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Restaurants & Bars

Review: Downtown 140 in Hudson, Ohio


Restaurants & Bars

Review: Downtown 140 in Hudson, Ohio

Bill Luddy | Aug 23, 2004 12:12 PM

I was walking along the sidewalk in Downtown Hudson when I noticed a sign for a restaurant next to the Western Reserve Culinary Academy - across the street from the Clock on the Green.

The menu this restaurant - Downtown 140 Restaurant and Winebar - displayed in the window was intriguing both in terms of layout, description, and the type of food being served. I asked a few friends about the place and hearing only intrigue - booked a table for 930pm Saturday night.

The restaurant is entered either from the main drag in Hudson and down a flight of stairs or through the rear of the building. Our reservation was for 930pm - which is pretty late seating for Ohio dining in my experience, but the hostess also indicated that walk-in's were usually accomodated with a seat at the bar or kitchen counter with-in fifteen minutes.

The decor of the restaurant was a pleasant surprise. In my opinion, this is the most sophisticated and tasteful ambiance I have encountered since moving to Ohio from NYC. The dining room has a rough-hewn wall of massive stone along one side which is joined at the ends with fine dark planking. There are exposed brick columns and an overall feel of fine cabinetry. The seating is cloth banquettes against the walls and tables with cool chairs otherwise. Along the wall opposite the stone wall is a dark wood bar and an exposed full stainless kitchen. The lighting is particularly good but the hard surfaces did make it a bit loud.

Loud? 930pm in Hudson. Loud because it was busy - and stayed busy until we left at nearly midnight. The kitchen appears to serve until at least 11 if not 1130. It's great to see a local place that attracts a crowd - and as we learned - it was easy to see why that crowd was there - and why I will be back for sure.

The menu is arranged with tapas-like appetizers termed "smallest plates" then traditional appetizers as "small plates" then entrees as "not-so-small plates." The wine list was impressive but not huge and they offered by the glass and bottle but also tastings of wines in flights that I haven't seen in Ohio before.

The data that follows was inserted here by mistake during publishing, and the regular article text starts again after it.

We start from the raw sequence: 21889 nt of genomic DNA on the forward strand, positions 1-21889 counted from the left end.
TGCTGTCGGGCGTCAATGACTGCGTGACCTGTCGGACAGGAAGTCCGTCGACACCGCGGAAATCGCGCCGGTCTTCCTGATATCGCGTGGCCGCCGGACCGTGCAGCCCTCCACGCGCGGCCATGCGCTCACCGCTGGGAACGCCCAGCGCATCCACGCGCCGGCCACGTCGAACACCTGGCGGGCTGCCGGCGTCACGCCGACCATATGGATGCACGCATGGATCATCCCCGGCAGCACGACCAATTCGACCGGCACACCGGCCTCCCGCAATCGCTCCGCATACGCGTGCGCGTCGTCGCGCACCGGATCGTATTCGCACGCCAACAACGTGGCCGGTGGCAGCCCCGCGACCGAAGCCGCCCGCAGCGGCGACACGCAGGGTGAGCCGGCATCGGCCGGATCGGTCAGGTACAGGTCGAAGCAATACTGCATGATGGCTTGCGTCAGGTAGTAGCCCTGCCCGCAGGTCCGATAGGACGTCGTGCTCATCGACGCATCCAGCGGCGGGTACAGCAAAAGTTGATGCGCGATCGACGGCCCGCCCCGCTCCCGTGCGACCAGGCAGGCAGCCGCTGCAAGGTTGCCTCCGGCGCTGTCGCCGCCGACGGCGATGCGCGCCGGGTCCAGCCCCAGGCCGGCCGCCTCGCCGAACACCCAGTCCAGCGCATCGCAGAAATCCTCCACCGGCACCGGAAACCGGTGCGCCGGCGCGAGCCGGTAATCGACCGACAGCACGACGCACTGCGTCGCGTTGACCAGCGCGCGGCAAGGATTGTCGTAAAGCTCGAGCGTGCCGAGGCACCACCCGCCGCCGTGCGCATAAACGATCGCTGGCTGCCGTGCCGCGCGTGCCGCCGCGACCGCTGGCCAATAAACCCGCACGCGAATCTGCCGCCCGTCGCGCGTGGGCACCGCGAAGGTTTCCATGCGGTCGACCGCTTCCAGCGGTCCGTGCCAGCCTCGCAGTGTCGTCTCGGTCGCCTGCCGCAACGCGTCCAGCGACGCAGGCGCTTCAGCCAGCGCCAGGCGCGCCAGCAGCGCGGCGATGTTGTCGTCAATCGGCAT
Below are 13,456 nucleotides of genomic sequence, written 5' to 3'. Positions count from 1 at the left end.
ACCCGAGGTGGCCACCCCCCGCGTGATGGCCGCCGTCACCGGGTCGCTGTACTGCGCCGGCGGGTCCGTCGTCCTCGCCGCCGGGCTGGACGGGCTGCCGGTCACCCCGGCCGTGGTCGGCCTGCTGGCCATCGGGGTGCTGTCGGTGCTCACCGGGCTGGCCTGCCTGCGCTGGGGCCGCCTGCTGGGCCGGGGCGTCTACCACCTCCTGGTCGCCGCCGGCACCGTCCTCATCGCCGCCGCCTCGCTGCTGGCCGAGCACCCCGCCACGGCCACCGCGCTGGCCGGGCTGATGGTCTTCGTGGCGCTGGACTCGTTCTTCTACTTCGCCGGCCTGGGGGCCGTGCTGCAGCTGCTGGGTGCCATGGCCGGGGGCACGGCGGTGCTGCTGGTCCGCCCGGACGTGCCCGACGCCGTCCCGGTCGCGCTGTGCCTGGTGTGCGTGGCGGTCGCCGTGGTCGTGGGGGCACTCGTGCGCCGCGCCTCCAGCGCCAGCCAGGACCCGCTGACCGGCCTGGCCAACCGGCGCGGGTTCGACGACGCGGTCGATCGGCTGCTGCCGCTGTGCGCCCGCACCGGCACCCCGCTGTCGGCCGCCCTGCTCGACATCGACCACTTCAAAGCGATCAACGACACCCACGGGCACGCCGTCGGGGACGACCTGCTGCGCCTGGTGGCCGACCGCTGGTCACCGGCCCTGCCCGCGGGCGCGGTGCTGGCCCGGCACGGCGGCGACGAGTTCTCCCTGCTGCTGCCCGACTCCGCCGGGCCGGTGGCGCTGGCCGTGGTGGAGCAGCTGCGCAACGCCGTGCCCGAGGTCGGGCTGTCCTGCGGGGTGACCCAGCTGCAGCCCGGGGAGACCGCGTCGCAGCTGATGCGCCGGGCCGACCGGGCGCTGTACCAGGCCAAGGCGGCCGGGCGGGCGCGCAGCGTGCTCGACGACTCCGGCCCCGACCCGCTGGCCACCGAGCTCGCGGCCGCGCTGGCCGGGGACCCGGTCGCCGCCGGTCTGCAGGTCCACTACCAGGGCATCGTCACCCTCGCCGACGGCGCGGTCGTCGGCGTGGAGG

My friends and I started with sparkling water - again there is some weird facination with this Foss water which I have now seen in three or four fine dining places in Ohio. Please folks - let's get San Pelligrino back on the table this Foss stuff looks like a shampoo bottle.

We then ordered some champagne by the glass and our "smallest plates" - I ordered mission figs wrapped in prosciutto. These were served baked with the ham crispy around the soft, warm figs on a plate with tiny balls of rich goat cheese drizzled with balsamic vinegar. Terrific! My companions ordered heirloom tomato salads that they exclaimed over for their freshness and intense flavor. The menu notes that the kitchen strives to use local, organic ingredients in the recipes.

We moved to "small plates" and my companions ordered asparagus which was fried in a chunky peanut batter and served with a variety of asian dipping sauces, I ordered a goat cheese fondue which was served in a white ceramic fondue bowl with a fire underneath, the cheese was excellent and creamy and the chunks of apples, peaches, and crunchy bread were delicious when dipped in the fondue.

We paused between appetizers and entree to order a flight of their Pinot Noirs - essentially quarter glasses of wine. The service on this was a little awkward in that it would have been nice to have some way to indicate better what the wine was as we predictably became lost after the first glass of five tastings as to what was what - but I did discover an excellent wine in the Kings Ridge 2002 Pinot Noir which I later ordered by the glass. One note - the menu said this was a 2001 but when I looked at the label it was a 2002.

Moving on to our main courses. I ordered a steak which was served fileted and with peruvian potatoes and was perfectly prepared with a slight crust and wonderfully pink throughout. My companions ordered a scallop dish that my friend was actually closing his eyes after bites to savor and a chicken dish served over buckwheat noodles that were deemed to be an excellent accompaniement to a very delightful chicken dish.

Dessert was Jamaican Blue Mountain coffe and a selection of artisan cheeses and a melting center chocolate cake.

The service was wonderful and unobtrusive throughout the meal and our entry into the experience was managed perfectly by a charming and elegant hostess who met us by name at the door and guided us to our tables.

For three people with tip the bill was $236.00 but the experience should not be missed by those foodies on a budget as it seems very likely that one could slide in and sit at the bar snacking on "smallest plates" (the figs wrapped in prosciutto were only $2.50 per peice) while drinking a glass of wine.

This restaurant was a totally unexpected pleasure and I will definitely be back and will feel very comfortable taking both friends and clients.

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